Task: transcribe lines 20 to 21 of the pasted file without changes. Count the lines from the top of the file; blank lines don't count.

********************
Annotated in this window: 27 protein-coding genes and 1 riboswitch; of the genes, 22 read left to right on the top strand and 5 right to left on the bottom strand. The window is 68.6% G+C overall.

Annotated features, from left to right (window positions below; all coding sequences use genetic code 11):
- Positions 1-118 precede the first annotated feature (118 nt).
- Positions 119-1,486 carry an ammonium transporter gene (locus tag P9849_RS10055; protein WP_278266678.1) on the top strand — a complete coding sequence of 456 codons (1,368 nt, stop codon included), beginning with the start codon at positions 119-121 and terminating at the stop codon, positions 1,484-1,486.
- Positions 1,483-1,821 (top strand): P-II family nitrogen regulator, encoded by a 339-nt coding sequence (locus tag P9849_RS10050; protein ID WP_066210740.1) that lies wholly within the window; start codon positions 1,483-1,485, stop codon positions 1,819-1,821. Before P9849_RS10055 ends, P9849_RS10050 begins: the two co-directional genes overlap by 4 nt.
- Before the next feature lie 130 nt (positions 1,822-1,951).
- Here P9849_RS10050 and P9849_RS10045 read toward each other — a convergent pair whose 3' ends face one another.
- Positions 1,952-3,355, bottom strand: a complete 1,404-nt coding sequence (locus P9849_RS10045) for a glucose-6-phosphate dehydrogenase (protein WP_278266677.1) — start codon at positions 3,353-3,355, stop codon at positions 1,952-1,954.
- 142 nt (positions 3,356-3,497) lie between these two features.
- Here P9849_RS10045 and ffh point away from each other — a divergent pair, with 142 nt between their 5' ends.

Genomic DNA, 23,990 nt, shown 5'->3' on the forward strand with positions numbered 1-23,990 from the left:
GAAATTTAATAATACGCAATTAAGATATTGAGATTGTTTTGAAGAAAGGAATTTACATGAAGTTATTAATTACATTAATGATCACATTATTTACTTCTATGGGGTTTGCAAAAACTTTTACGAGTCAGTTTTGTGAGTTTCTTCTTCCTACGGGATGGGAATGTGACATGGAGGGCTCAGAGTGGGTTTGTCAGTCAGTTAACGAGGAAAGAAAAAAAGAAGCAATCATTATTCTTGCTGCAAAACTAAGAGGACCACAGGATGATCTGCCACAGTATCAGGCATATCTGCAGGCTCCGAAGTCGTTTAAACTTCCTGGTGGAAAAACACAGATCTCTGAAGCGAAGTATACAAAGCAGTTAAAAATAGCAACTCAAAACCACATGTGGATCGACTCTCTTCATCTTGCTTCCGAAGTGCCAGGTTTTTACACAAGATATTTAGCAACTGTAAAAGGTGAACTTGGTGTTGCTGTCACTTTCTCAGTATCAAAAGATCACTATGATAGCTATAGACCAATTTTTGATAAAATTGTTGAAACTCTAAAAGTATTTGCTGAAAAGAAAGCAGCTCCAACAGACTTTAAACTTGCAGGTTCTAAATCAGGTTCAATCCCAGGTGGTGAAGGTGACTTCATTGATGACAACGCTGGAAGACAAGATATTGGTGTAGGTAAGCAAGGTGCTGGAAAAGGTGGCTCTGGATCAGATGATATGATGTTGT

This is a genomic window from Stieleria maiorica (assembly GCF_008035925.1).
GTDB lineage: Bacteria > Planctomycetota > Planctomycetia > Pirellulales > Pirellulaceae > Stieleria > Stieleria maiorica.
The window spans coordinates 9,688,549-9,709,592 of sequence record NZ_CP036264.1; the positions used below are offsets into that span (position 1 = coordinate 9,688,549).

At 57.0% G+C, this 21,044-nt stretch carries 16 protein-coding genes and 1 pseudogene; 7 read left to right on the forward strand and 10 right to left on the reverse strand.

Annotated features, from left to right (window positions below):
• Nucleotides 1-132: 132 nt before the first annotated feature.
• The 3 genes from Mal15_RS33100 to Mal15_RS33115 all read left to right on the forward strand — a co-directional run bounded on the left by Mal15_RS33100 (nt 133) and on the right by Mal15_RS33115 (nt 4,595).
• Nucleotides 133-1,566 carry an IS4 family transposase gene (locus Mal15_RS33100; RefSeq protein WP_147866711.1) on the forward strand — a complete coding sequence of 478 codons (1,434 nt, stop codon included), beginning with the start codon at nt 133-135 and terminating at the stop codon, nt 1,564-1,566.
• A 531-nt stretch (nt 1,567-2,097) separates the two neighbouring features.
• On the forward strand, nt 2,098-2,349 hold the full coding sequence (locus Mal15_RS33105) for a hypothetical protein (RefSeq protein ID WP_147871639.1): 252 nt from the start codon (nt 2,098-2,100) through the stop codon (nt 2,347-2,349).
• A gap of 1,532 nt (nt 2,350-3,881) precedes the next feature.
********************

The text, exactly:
• Nucleotides 133-1,566 carry an IS4 family transposase gene (locus Mal15_RS33100; RefSeq protein WP_147866711.1) on the forward strand — a complete coding sequence of 478 codons (1,434 nt, stop codon included), beginning with the start codon at nt 133-135 and terminating at the stop codon, nt 1,564-1,566.
• A 531-nt stretch (nt 1,567-2,097) separates the two neighbouring features.